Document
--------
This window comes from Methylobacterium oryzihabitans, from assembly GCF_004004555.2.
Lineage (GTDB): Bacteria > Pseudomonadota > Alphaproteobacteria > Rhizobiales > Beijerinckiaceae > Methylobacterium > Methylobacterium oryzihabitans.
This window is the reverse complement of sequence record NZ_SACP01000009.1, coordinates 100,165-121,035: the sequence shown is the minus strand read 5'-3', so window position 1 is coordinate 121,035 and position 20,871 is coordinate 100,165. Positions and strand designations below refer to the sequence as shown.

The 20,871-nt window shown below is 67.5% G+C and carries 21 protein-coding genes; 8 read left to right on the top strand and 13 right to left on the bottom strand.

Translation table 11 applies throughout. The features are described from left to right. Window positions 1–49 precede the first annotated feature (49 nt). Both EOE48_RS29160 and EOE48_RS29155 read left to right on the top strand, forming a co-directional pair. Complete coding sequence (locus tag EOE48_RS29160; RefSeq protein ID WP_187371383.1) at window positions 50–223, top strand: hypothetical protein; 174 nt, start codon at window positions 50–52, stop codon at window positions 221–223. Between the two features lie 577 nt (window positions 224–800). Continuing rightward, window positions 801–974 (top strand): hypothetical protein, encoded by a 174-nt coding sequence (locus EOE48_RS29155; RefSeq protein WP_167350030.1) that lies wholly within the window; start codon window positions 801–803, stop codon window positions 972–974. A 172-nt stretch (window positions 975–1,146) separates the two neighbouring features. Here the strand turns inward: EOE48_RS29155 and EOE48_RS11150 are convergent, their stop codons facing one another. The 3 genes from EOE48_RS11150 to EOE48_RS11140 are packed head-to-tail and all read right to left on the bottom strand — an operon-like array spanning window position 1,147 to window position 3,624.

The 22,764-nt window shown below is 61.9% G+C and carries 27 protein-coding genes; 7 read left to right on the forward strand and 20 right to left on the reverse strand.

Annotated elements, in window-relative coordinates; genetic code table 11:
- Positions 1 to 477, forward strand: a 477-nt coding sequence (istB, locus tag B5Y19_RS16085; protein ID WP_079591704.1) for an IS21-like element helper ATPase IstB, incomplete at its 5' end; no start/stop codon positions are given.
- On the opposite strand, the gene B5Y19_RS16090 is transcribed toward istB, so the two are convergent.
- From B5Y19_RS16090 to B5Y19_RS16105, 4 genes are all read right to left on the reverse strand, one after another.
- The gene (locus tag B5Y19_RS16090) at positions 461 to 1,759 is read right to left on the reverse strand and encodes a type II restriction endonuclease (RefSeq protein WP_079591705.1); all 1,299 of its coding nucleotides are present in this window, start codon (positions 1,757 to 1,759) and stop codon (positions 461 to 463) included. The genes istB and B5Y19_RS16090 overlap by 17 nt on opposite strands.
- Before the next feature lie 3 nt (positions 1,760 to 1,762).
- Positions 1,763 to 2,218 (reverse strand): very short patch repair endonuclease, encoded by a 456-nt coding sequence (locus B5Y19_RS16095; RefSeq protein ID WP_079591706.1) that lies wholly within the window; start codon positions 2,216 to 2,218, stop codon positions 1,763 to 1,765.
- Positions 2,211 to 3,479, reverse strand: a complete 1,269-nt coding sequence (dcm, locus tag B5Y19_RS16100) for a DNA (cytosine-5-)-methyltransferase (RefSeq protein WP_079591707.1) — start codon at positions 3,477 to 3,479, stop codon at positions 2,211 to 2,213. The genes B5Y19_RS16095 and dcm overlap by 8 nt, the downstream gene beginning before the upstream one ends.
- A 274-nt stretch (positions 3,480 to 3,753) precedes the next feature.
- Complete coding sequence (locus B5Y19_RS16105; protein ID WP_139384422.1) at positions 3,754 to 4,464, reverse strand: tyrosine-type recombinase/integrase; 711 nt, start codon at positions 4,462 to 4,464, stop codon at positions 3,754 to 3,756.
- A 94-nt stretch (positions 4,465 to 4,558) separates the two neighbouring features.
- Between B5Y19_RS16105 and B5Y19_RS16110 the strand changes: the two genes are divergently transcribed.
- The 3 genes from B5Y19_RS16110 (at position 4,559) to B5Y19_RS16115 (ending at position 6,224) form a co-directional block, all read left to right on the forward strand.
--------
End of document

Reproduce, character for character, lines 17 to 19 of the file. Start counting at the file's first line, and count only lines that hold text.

- A 94-nt stretch (positions 4,465 to 4,558) separates the two neighbouring features.
- Between B5Y19_RS16105 and B5Y19_RS16110 the strand changes: the two genes are divergently transcribed.
- The 3 genes from B5Y19_RS16110 (at position 4,559) to B5Y19_RS16115 (ending at position 6,224) form a co-directional block, all read left to right on the forward strand.